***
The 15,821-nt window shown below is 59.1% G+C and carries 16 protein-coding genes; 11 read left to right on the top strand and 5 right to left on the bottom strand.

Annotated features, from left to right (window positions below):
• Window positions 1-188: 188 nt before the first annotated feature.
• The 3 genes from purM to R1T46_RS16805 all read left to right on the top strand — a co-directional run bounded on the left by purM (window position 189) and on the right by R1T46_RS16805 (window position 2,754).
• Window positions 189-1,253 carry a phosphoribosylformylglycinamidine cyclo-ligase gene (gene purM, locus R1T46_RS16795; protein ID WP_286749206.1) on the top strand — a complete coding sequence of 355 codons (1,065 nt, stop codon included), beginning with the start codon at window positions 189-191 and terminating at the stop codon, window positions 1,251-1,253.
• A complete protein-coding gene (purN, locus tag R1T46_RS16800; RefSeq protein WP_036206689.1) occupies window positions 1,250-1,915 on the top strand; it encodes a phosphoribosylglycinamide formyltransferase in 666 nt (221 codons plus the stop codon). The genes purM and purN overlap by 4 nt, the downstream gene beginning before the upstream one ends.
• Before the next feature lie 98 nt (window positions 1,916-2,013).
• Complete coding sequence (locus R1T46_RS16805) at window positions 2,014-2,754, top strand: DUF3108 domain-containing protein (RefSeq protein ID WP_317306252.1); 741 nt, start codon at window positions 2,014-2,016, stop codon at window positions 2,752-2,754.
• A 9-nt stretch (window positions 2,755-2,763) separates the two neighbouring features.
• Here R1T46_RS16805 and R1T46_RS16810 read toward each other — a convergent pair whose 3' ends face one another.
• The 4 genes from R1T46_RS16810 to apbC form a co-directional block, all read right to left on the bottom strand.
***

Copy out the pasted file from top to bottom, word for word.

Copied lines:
The 15,821-nt window shown below is 59.1% G+C and carries 16 protein-coding genes; 11 read left to right on the top strand and 5 right to left on the bottom strand.

Annotated features, from left to right (window positions below):
• Window positions 1-188: 188 nt before the first annotated feature.
• The 3 genes from purM to R1T46_RS16805 all read left to right on the top strand — a co-directional run bounded on the left by purM (window position 189) and on the right by R1T46_RS16805 (window position 2,754).
• Window positions 189-1,253 carry a phosphoribosylformylglycinamidine cyclo-ligase gene (gene purM, locus R1T46_RS16795; protein ID WP_286749206.1) on the top strand — a complete coding sequence of 355 codons (1,065 nt, stop codon included), beginning with the start codon at window positions 189-191 and terminating at the stop codon, window positions 1,251-1,253.
• A complete protein-coding gene (purN, locus tag R1T46_RS16800; RefSeq protein WP_036206689.1) occupies window positions 1,250-1,915 on the top strand; it encodes a phosphoribosylglycinamide formyltransferase in 666 nt (221 codons plus the stop codon). The genes purM and purN overlap by 4 nt, the downstream gene beginning before the upstream one ends.
• Before the next feature lie 98 nt (window positions 1,916-2,013).
• Complete coding sequence (locus R1T46_RS16805) at window positions 2,014-2,754, top strand: DUF3108 domain-containing protein (RefSeq protein ID WP_317306252.1); 741 nt, start codon at window positions 2,014-2,016, stop codon at window positions 2,752-2,754.
• A 9-nt stretch (window positions 2,755-2,763) separates the two neighbouring features.
• Here R1T46_RS16805 and R1T46_RS16810 read toward each other — a convergent pair whose 3' ends face one another.
• The 4 genes from R1T46_RS16810 to apbC form a co-directional block, all read right to left on the bottom strand.